Hidden away within the rolling, piney sandhills lies an extensive ravine system created by the Gold Head Branch stream. Clear, cold stream water flows from a headspring near the 72-stair descent and meanders through the seepage slope ecosystem, eventually reaching Big Lake Johnson. Within this gulch temperatures are found to be much cooler, offering a reprieve to flora and fauna in the sometimes-harsh Florida climate.
Several hiking trails pass through and above the ravine system, providing an intimate view of this unique Florida feature. The 1.1 mile Ridge Trail traverses the upper ridge of the ravine, passing at times only feet from the slope, making one feel as if they are on a mountain trail. The ravine stairway is found not far from Sheelar Lake, with parking provided for those wishing to begin their hike in the lowest part of the park. The 0.8 mile Fern Loop also begins here, at the set of stairs descending down into a gully unlike anything else found in the state.
Within the ravine an entirely different ecosystem seems to exist, one characterized by shade-tolerant plants and animals hiding from the heat of the sun apparent atop the ridge. The cold-hearty needle palm is found within a fern carpeted understory of shade-loving oaks. This lush hardwood forest attracts lizards, snakes and deer, but most noticeably is a haven for many birds, including migrating warblers, thrushes and bright cardinals that flit about in the brush.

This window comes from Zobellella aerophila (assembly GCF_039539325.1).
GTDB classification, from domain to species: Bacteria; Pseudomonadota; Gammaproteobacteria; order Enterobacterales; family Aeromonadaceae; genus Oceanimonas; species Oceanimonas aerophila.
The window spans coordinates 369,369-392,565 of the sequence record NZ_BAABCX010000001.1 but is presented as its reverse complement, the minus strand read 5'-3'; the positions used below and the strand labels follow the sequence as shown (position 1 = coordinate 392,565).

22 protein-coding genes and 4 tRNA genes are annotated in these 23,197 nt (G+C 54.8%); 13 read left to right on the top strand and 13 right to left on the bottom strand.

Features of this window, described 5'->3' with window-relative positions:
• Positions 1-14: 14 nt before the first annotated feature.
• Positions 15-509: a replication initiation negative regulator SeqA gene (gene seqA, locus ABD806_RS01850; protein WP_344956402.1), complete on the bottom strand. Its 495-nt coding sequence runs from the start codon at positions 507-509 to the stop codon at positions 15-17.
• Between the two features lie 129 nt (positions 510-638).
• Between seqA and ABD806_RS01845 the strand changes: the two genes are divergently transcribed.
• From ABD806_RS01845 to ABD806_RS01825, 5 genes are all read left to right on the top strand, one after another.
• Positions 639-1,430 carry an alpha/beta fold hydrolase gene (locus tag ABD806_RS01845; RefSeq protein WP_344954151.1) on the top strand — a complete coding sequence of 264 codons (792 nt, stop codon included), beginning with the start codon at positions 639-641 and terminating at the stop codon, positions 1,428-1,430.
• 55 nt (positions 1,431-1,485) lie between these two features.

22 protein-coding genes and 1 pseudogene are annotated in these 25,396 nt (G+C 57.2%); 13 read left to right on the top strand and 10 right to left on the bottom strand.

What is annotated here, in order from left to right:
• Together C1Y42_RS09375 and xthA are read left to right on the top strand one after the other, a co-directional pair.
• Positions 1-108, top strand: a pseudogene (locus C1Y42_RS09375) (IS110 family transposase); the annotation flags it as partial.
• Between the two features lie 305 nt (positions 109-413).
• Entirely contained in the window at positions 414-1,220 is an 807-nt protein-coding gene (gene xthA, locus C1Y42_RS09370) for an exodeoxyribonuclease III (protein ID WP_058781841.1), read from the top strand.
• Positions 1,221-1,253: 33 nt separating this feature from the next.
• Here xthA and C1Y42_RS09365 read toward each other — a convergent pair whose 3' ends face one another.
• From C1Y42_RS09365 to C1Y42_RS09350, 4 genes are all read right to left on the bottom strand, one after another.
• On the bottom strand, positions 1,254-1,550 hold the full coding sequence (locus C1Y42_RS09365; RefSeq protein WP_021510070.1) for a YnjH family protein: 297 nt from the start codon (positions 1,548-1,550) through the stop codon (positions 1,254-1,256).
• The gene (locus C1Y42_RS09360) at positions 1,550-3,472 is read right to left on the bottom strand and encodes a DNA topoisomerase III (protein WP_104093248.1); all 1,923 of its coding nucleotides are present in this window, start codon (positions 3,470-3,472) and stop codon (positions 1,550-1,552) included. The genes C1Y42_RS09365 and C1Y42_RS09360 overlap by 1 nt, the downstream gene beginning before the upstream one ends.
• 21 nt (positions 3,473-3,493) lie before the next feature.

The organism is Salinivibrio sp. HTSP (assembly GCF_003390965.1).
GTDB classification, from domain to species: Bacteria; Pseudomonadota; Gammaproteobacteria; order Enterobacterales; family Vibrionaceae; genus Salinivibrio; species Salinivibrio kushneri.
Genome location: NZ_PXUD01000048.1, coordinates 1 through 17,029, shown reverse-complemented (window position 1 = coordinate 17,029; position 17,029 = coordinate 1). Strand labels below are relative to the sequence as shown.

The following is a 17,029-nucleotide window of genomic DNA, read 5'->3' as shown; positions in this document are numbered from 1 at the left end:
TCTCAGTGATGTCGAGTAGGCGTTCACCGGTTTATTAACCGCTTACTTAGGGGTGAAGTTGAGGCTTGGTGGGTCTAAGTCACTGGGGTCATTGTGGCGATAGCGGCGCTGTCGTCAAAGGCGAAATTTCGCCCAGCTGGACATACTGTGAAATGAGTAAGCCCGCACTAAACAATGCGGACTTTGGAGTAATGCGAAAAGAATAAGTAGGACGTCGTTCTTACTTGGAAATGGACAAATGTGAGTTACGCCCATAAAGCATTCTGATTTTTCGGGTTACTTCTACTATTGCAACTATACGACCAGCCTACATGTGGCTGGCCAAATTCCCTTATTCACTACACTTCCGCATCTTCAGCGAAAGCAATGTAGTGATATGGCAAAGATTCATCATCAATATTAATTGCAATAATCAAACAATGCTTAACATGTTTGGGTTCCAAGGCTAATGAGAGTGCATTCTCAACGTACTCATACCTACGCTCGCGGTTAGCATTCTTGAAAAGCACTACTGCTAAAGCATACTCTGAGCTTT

Back above the ridge, the 1 mile Loblolly Loop begins and ends at the Mill Site, the location of a historic gristmill and dam, both in operation around the turn of the century. Here a small bridge spans a portion of the Gold Head Branch, named for it’s clear run over yellow sand. A historic church and farmhouse also stood near this spot, proving that people have been attracted to the cool coverage of the ravine for centuries.
Located on the high central ridge of Florida, Gold Head is already unique, a wonderful example of the state’s native sandhill habitats with an exceptional stand of old growth longleaf pines. Add in the deep ravines, fueled by natural springs and bisected by the Gold Head Branch, and you have a rare ecosystem just waiting to be explored.
Visit Mike Roess Gold Head Branch State Park to see it for yourself. Come to the Real Florida.